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Nov 09 2009

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Warning Signs of Workplace Violence

By Douglas Clark, Fox23.com

Two mass shootings in two days. Friday a gunman opened fire inside an office building in downtown Orlando. And we know the shooting suspect from Fort Hood, army psychiatrist Nidal Malik Hassan, was shot four times and is in a coma. He’s accused of killing 13 people and wounded 38 others. The army says some of the injured may not survive. Fox 23’s Douglas Clark has more now on the warning signs of violence.

A major factor that drives people to violence is stress. And even though we’re talking about workplace violence, the stress can come from home as well as from the job. The shootings Thursday involved an army psychiatrist, who had the difficult task of counseling soldiers returning from combat in Iraq and Afghanistan. And he feared going overseas himself.

Family members say Fort Hood shooter Nidal Malik Hasan devoted much of his life to the military and did not make many friends. That may provide insight into why he turned to violence.

“Normally when you go home and have a bad day, you talk to your friends, you talk to your family, you cope in different ways. But if you’re socially isolated, you actually lose that resource for coping. And without that, things can build up over time,” says University of Tulsa psychology professor Brad Brummel.

While tragedies like this are not always preventable, experts say there are signs to look for in a co-worker, that may suggest they’re about to do something drastic.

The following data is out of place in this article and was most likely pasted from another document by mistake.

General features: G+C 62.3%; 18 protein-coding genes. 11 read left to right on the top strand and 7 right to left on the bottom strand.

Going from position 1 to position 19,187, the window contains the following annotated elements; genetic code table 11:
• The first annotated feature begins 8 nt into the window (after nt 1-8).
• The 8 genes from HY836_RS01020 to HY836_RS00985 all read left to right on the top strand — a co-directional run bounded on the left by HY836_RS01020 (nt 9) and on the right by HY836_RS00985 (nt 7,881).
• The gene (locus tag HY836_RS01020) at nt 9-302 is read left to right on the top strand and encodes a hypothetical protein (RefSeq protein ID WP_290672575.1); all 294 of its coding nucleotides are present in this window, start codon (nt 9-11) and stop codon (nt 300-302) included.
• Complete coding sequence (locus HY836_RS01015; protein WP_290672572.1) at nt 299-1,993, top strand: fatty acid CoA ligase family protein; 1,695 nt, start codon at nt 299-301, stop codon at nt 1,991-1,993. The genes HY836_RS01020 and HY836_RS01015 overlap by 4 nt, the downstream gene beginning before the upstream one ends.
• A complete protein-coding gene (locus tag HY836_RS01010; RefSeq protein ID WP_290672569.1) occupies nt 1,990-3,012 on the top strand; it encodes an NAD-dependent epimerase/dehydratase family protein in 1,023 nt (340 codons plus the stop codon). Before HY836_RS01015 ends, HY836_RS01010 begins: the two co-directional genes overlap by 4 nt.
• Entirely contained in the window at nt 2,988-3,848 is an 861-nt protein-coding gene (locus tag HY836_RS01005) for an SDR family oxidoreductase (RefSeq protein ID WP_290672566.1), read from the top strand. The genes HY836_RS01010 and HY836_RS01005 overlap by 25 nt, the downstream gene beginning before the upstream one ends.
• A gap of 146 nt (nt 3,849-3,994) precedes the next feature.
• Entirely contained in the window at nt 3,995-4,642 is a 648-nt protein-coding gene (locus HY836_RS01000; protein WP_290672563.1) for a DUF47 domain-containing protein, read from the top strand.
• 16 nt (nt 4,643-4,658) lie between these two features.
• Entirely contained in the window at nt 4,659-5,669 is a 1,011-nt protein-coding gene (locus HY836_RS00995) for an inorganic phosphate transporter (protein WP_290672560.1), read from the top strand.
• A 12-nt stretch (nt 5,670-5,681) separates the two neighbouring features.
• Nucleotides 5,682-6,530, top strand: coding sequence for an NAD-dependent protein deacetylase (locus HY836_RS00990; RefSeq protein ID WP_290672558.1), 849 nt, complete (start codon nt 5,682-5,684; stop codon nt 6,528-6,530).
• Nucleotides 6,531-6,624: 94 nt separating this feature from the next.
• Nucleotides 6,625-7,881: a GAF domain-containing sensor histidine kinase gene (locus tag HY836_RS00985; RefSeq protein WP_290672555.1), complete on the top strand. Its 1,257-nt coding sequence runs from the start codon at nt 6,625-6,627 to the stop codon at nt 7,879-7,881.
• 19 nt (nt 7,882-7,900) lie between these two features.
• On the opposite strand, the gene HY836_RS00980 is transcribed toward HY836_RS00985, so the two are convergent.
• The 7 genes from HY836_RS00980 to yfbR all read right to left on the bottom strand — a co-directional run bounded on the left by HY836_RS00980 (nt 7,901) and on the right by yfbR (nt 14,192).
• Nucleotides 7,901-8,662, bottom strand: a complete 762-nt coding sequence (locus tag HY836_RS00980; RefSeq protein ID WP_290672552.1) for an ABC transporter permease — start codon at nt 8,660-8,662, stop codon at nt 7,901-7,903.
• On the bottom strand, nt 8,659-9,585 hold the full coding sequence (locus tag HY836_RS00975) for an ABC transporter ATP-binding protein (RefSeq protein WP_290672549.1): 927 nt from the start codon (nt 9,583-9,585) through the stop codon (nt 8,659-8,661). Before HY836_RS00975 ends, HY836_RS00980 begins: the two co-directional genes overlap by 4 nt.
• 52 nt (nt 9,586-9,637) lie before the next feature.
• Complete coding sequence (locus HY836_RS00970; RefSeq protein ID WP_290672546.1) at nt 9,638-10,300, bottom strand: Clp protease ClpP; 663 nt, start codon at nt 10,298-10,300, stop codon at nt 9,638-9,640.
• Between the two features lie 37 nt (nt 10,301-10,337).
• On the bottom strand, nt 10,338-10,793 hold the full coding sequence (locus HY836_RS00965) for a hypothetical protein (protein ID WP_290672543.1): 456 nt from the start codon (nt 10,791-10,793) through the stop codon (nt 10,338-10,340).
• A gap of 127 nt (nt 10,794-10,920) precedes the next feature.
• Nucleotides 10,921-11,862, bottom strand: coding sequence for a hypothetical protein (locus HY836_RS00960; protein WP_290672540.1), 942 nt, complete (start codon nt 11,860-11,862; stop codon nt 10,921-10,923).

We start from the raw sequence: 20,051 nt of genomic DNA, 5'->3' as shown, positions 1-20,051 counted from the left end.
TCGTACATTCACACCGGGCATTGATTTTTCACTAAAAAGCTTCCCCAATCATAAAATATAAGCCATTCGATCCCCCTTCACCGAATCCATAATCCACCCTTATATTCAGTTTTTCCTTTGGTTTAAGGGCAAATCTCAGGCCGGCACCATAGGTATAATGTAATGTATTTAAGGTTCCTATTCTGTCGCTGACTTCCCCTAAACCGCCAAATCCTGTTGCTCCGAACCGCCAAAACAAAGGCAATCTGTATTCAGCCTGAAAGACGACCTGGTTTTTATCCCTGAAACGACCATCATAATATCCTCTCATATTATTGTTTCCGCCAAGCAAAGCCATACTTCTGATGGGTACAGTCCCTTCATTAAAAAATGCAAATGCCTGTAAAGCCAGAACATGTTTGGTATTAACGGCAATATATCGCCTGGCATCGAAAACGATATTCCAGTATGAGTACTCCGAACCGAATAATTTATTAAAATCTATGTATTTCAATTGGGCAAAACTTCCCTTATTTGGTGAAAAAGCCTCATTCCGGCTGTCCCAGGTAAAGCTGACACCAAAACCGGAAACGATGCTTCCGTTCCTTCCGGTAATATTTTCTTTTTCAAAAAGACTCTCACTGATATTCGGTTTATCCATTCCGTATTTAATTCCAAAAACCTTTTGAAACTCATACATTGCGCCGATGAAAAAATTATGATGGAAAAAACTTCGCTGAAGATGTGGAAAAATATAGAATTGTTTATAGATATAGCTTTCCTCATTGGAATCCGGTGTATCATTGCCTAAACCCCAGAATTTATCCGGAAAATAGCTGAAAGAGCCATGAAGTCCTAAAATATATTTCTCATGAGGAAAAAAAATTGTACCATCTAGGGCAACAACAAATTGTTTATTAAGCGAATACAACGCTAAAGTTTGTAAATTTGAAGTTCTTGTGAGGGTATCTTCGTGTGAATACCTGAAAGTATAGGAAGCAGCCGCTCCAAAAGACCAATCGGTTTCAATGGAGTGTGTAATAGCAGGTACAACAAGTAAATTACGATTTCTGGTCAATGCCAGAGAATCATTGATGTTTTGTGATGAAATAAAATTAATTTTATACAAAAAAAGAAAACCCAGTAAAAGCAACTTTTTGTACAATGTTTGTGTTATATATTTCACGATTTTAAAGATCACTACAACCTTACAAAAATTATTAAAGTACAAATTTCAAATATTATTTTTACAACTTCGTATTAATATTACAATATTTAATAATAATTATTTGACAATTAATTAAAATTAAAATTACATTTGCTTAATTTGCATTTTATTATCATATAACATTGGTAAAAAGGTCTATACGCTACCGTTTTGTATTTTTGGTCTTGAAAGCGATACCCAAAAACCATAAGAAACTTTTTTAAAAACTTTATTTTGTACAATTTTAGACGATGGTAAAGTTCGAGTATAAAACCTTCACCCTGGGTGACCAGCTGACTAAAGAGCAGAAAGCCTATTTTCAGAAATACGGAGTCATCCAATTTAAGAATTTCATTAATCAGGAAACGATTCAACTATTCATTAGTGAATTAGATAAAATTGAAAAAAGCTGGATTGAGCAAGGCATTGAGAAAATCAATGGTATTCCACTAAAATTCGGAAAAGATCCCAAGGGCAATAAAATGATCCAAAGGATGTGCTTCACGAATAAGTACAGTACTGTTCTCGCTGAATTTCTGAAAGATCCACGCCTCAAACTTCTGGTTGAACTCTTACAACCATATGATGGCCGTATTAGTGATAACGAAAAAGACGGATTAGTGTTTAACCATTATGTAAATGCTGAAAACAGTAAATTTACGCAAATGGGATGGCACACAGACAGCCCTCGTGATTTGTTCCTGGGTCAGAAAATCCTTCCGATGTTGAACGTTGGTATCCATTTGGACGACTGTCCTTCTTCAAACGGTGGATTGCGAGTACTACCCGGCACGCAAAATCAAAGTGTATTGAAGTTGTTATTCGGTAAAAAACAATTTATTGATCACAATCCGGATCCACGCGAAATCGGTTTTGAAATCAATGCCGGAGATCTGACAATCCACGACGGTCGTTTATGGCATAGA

“Someone who normally says, ‘I don’t like my boss, my boss is so frustrating,’ then says things like, ‘This is the last straw. Something is going to change.

I’m going to stop the situation.’ Or if they’re posting things on the internet about possible violent reactions,” says Brummel.

So if you spot the signs in a co-worker or friend what do you do? Experts say it’s best to not over-react. Help them find a support system so they can work through their problems.

“Maybe you say, ‘Let’s go talk about this after work,’ instead of ignoring it,” says Brummel.

But if you think the person is capable of violence, you should report it to your supervisor.

It’s important to keep in mind that out of all the people who exhibit the signs, an extremely small percentage of them will actually turn to violence. And many of them also have a psychological disorder that makes it harder for them to cope with stress.

Family members of Nidal Malik Hasan say he had been harassed about being a Muslim following the 9/11 attacks and wanted out of the army.

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